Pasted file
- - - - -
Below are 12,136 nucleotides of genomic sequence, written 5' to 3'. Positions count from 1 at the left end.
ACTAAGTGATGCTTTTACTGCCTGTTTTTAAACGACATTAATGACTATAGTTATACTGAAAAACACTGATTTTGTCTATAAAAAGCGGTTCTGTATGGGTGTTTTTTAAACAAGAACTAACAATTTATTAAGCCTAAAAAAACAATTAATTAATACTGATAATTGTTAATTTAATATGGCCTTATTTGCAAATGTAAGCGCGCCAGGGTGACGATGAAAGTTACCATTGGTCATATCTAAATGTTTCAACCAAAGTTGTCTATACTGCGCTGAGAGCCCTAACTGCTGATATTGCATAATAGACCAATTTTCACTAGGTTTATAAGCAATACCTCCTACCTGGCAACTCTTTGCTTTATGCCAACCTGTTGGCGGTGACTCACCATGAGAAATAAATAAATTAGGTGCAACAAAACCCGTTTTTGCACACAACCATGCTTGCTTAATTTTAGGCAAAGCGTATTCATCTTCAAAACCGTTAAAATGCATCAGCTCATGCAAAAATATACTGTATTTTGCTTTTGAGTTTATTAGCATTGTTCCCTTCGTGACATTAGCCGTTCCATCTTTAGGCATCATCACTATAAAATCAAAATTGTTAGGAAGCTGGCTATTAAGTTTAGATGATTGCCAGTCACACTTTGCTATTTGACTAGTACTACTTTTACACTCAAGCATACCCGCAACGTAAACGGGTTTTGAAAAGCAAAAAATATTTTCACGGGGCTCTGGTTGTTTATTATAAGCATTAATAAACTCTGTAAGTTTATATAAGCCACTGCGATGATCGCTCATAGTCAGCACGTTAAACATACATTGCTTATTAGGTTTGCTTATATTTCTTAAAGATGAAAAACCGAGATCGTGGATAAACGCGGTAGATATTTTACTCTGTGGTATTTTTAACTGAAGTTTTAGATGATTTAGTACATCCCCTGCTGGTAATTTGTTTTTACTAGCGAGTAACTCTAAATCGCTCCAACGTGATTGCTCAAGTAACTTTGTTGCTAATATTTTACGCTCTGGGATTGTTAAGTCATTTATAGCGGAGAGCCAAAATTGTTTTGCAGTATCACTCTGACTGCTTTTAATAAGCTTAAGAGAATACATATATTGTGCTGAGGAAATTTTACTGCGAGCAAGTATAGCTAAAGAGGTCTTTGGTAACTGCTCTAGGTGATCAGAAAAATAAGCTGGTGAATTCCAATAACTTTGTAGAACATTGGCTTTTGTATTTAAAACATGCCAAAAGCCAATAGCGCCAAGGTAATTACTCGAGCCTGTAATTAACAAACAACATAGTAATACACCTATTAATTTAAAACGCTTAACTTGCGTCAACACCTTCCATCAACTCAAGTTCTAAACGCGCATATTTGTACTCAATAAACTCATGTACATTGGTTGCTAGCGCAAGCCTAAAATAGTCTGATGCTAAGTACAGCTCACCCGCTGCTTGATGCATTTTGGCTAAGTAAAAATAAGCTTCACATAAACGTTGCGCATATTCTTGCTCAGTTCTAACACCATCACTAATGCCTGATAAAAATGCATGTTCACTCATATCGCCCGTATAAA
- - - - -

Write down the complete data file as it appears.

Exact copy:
Below are 12,136 nucleotides of genomic sequence, written 5' to 3'. Positions count from 1 at the left end.
ACTAAGTGATGCTTTTACTGCCTGTTTTTAAACGACATTAATGACTATAGTTATACTGAAAAACACTGATTTTGTCTATAAAAAGCGGTTCTGTATGGGTGTTTTTTAAACAAGAACTAACAATTTATTAAGCCTAAAAAAACAATTAATTAATACTGATAATTGTTAATTTAATATGGCCTTATTTGCAAATGTAAGCGCGCCAGGGTGACGATGAAAGTTACCATTGGTCATATCTAAATGTTTCAACCAAAGTTGTCTATACTGCGCTGAGAGCCCTAACTGCTGATATTGCATAATAGACCAATTTTCACTAGGTTTATAAGCAATACCTCCTACCTGGCAACTCTTTGCTTTATGCCAACCTGTTGGCGGTGACTCACCATGAGAAATAAATAAATTAGGTGCAACAAAACCCGTTTTTGCACACAACCATGCTTGCTTAATTTTAGGCAAAGCGTATTCATCTTCAAAACCGTTAAAATGCATCAGCTCATGCAAAAATATACTGTATTTTGCTTTTGAGTTTATTAGCATTGTTCCCTTCGTGACATTAGCCGTTCCATCTTTAGGCATCATCACTATAAAATCAAAATTGTTAGGAAGCTGGCTATTAAGTTTAGATGATTGCCAGTCACACTTTGCTATTTGACTAGTACTACTTTTACACTCAAGCATACCCGCAACGTAAACGGGTTTTGAAAAGCAAAAAATATTTTCACGGGGCTCTGGTTGTTTATTATAAGCATTAATAAACTCTGTAAGTTTATATAAGCCACTGCGATGATCGCTCATAGTCAGCACGTTAAACATACATTGCTTATTAGGTTTGCTTATATTTCTTAAAGATGAAAAACCGAGATCGTGGATAAACGCGGTAGATATTTTACTCTGTGGTATTTTTAACTGAAGTTTTAGATGATTTAGTACATCCCCTGCTGGTAATTTGTTTTTACTAGCGAGTAACTCTAAATCGCTCCAACGTGATTGCTCAAGTAACTTTGTTGCTAATATTTTACGCTCTGGGATTGTTAAGTCATTTATAGCGGAGAGCCAAAATTGTTTTGCAGTATCACTCTGACTGCTTTTAATAAGCTTAAGAGAATACATATATTGTGCTGAGGAAATTTTACTGCGAGCAAGTATAGCTAAAGAGGTCTTTGGTAACTGCTCTAGGTGATCAGAAAAATAAGCTGGTGAATTCCAATAACTTTGTAGAACATTGGCTTTTGTATTTAAAACATGCCAAAAGCCAATAGCGCCAAGGTAATTACTCGAGCCTGTAATTAACAAACAACATAGTAATACACCTATTAATTTAAAACGCTTAACTTGCGTCAACACCTTCCATCAACTCAAGTTCTAAACGCGCATATTTGTACTCAATAAACTCATGTACATTGGTTGCTAGCGCAAGCCTAAAATAGTCTGATGCTAAGTACAGCTCACCCGCTGCTTGATGCATTTTGGCTAAGTAAAAATAAGCTTCACATAAACGTTGCGCATATTCTTGCTCAGTTCTAACACCATCACTAATGCCTGATAAAAATGCATGTTCACTCATATCGCCCGTATAAA